The Justice Secretary has apologised to the victims of the botched review into the transvaginal mesh scandal while also facing calls to open a public inquiry into the murder of Craig McClelland.
Mesh implant procedures were temporarily banned in Scotland after incidents where the net-like implant was found to erode and disintegrate, damaging organs, vaginal walls and, in some cases, have been linked to deaths.
A bungled investigation into the scandal lasting three years incensed many victims and was branded a “whitewash” by politicians, so a review into public inquiries was commissioned by the Scottish Government.
Professor Alison Britton, of Glasgow Caledonian University, found that the original mesh review was “ill-conceived, thoughtlessly structured and poorly executed”.
Responding to the report in Holyrood, Justice Secretary Humza Yousaf said: “I am deeply, deeply sorry for the suffering of those women affected by the mesh has been compounded by what went wrong with the process of the review.
“I am determined that future inquiries and reviews learn the necessary lessons and ensure those who have suffered harm and the country at large are confident that a fearless, independent and robust investigation has taken place.”
The report by Prof Britton cleared any individual of deliberate wrongdoing, saying: “We were satisfied that no one involved in the mesh review was acting in bad faith.”
It added: “We found no evidence to support the claim that evidence was deliberately concealed.”
In September, a pause on all trans-vaginal mesh procedures was announced, and Mr Yousaf promised: “The temporary halt will be lifted only once all the restricted-use protocol is developed and in place.”
“It will be informed by new evidence-based guidelines from the National Institute for Health and Care Excellence and will ensure that in future trans-vaginal mesh will only be used in the most limited of circumstances, subject to rigorous process,” he added.
Mr Yousaf also announced that the Scottish Government would use the report to create guidance to be issued in situations where a review or inquiry is being considered in Scotland.
However, Labour’s Neil Findlay MSP - who has been an active campaigner on behalf of the women affected - said that the Cabinet Secretary’s intentions did not go far enough.
He said: “I think today’s statement is pretty pathetic. We don’t want Government-written guidance, what we want is the full recommendations - all of them - of Professor Britton’s report implemented.”
Speaking after the statement on the conduct of reviews and inquiries, Mr Findlay added: “The mesh review was a complete whitewash.
“The Britton review was passed to the Government in the summer and still the Government could not say how many of the 46 recommendations it will accept.
“It is clear that Professor Britton’s report has caused discomfort for ministers, but they should implement it in its entirety.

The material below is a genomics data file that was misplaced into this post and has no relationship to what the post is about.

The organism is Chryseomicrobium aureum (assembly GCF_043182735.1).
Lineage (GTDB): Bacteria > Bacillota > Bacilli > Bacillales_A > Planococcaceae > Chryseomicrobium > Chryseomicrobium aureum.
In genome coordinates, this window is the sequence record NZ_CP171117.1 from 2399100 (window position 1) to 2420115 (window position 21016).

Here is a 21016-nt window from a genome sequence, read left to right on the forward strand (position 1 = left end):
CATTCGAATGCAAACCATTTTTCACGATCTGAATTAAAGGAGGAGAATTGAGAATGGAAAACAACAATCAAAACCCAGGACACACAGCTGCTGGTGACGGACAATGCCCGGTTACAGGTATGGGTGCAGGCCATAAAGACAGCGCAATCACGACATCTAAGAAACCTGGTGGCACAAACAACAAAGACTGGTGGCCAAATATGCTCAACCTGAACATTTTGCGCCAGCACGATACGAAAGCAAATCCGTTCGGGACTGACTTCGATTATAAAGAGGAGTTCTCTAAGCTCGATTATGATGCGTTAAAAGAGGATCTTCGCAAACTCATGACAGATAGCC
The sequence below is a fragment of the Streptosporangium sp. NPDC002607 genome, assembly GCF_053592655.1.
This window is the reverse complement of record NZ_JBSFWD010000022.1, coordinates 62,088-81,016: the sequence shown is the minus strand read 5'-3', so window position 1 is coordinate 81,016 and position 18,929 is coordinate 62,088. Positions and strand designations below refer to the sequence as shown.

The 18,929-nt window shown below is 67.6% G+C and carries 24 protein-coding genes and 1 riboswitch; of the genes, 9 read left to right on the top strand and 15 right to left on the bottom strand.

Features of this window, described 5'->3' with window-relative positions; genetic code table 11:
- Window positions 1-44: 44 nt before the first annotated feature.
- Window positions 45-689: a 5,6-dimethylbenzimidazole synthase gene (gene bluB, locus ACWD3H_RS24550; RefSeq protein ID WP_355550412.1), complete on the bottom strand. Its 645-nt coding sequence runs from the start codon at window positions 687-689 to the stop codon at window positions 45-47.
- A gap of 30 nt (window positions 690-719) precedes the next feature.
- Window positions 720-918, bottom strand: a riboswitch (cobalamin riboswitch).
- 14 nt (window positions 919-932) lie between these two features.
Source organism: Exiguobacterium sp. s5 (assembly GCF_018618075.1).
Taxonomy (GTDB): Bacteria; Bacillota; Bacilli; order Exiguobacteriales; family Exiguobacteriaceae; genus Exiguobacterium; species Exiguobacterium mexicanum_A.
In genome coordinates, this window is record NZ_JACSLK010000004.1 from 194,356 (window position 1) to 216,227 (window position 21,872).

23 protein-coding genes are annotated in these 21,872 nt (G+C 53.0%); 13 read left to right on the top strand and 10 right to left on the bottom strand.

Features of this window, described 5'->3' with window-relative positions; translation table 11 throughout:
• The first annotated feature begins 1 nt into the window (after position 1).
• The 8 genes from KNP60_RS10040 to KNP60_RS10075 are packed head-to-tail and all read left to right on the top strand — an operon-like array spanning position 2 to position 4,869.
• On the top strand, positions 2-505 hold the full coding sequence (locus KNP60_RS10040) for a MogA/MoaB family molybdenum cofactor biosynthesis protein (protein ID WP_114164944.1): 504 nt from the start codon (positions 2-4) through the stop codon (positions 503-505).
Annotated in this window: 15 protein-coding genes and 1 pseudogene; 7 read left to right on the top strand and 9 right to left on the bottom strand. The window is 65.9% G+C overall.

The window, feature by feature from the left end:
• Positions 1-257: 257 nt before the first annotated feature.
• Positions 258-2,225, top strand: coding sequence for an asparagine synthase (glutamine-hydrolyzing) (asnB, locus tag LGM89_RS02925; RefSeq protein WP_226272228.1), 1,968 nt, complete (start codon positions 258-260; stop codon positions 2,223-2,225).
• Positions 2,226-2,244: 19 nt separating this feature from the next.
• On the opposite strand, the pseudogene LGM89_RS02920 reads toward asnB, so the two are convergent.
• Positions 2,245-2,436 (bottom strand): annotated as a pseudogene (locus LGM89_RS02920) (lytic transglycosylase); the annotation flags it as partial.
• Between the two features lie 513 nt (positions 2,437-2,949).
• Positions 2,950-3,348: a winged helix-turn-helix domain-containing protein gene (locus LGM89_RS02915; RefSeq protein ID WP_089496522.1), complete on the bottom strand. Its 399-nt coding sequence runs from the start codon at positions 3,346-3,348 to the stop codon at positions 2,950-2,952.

“Anything less is an insult to the mesh victims.”
Scottish Conservative MSP Liam Kerr quoted Mr Yousaf’s comments about full public inquiries sometimes being the only way to restore people’s trust, and urged him to launch an inquiry into the murder of Craig McClelland.
The Paisley father-of-three was stabbed to death by a killer with 16 previous convictions who was initially released from prison on curfew with electronic tag, but was at liberty illegaly when he killed Mr McClelland.
James Wright, 25, was sentenced to life imprisonment for the murder in June this year.
Mr McClelland’s family have demanded a public investigation into how his killer was allowed to be free, but Mr Yousaf has resisted and said he does not believe a full public inquiry is the “appropriate” response at this time.
He added that he has written to the family with responses to their questions, with answers from the Scottish Prison Service, Police Scotland and the Scottish Government.
A Scottish Government spokesman added: “While nothing can take away their grief, the Cabinet Secretary has met the McClelland family on a number of occasions to listen to their concerns and to help assemble information from relevant agencies outlining a better understanding of the circumstances of Craig’s death, while also ensuring wider lessons are learned and improvements made.
“The Scottish Prison Service (SPS) and Police Scotland, as well as the Scottish Government, have accepted all 37 recommendations made by the two independent Inspectorate reviews that have already examined the Home Detention Curfew (HDC) scheme, including looking at the circumstances of James Wright’s release and subsequent breach of HDC.
“The Cabinet Secretary has now written to Craig’s family providing further information from SPS and Police Scotland in direct response to questions the family had, which acknowledges where issues have been identified to them in light of this case and what actions were taken.
“We are now focused on ensuring there is real and demonstrable progress in implementing the independent recommendations, which is why the Cabinet Secretary has asked both Inspectorates to review progress next spring.”